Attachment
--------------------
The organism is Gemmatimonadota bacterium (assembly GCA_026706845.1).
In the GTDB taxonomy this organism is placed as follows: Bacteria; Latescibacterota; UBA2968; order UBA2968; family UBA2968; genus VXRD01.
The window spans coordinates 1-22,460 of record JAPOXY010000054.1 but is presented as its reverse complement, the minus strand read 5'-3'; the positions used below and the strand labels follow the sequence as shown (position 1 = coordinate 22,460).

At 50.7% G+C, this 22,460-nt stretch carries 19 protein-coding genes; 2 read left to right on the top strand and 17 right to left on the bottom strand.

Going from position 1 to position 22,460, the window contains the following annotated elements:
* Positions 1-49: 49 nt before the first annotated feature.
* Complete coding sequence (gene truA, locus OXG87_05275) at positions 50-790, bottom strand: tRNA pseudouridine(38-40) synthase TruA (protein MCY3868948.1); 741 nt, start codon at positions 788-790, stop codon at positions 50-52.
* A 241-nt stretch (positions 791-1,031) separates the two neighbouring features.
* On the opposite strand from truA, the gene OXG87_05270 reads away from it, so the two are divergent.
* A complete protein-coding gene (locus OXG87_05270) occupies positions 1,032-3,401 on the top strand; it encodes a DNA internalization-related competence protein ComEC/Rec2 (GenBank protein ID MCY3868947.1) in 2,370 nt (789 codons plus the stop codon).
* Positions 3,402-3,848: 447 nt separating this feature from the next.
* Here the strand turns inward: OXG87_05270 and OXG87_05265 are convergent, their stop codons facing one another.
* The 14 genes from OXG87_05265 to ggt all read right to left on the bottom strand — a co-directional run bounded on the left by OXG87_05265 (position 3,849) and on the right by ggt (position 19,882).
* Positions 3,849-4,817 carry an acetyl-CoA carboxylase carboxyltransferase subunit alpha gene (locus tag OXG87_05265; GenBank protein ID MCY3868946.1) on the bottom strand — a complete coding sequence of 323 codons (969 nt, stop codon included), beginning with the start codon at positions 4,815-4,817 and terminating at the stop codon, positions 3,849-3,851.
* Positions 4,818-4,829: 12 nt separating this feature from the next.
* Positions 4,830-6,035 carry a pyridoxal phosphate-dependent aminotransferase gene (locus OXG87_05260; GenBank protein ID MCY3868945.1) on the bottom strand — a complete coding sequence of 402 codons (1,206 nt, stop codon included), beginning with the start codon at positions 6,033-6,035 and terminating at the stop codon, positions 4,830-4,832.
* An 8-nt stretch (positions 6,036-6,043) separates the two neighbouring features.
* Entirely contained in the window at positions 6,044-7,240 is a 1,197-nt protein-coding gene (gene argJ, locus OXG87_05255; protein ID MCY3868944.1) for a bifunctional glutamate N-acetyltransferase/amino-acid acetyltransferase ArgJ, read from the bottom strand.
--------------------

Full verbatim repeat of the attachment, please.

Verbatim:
The organism is Gemmatimonadota bacterium (assembly GCA_026706845.1).
In the GTDB taxonomy this organism is placed as follows: Bacteria; Latescibacterota; UBA2968; order UBA2968; family UBA2968; genus VXRD01.
The window spans coordinates 1-22,460 of record JAPOXY010000054.1 but is presented as its reverse complement, the minus strand read 5'-3'; the positions used below and the strand labels follow the sequence as shown (position 1 = coordinate 22,460).

At 50.7% G+C, this 22,460-nt stretch carries 19 protein-coding genes; 2 read left to right on the top strand and 17 right to left on the bottom strand.

Going from position 1 to position 22,460, the window contains the following annotated elements:
* Positions 1-49: 49 nt before the first annotated feature.
* Complete coding sequence (gene truA, locus OXG87_05275) at positions 50-790, bottom strand: tRNA pseudouridine(38-40) synthase TruA (protein MCY3868948.1); 741 nt, start codon at positions 788-790, stop codon at positions 50-52.
* A 241-nt stretch (positions 791-1,031) separates the two neighbouring features.
* On the opposite strand from truA, the gene OXG87_05270 reads away from it, so the two are divergent.
* A complete protein-coding gene (locus OXG87_05270) occupies positions 1,032-3,401 on the top strand; it encodes a DNA internalization-related competence protein ComEC/Rec2 (GenBank protein ID MCY3868947.1) in 2,370 nt (789 codons plus the stop codon).
* Positions 3,402-3,848: 447 nt separating this feature from the next.
* Here the strand turns inward: OXG87_05270 and OXG87_05265 are convergent, their stop codons facing one another.
* The 14 genes from OXG87_05265 to ggt all read right to left on the bottom strand — a co-directional run bounded on the left by OXG87_05265 (position 3,849) and on the right by ggt (position 19,882).
* Positions 3,849-4,817 carry an acetyl-CoA carboxylase carboxyltransferase subunit alpha gene (locus tag OXG87_05265; GenBank protein ID MCY3868946.1) on the bottom strand — a complete coding sequence of 323 codons (969 nt, stop codon included), beginning with the start codon at positions 4,815-4,817 and terminating at the stop codon, positions 3,849-3,851.
* Positions 4,818-4,829: 12 nt separating this feature from the next.
* Positions 4,830-6,035 carry a pyridoxal phosphate-dependent aminotransferase gene (locus OXG87_05260; GenBank protein ID MCY3868945.1) on the bottom strand — a complete coding sequence of 402 codons (1,206 nt, stop codon included), beginning with the start codon at positions 6,033-6,035 and terminating at the stop codon, positions 4,830-4,832.
* An 8-nt stretch (positions 6,036-6,043) separates the two neighbouring features.
* Entirely contained in the window at positions 6,044-7,240 is a 1,197-nt protein-coding gene (gene argJ, locus OXG87_05255; protein ID MCY3868944.1) for a bifunctional glutamate N-acetyltransferase/amino-acid acetyltransferase ArgJ, read from the bottom strand.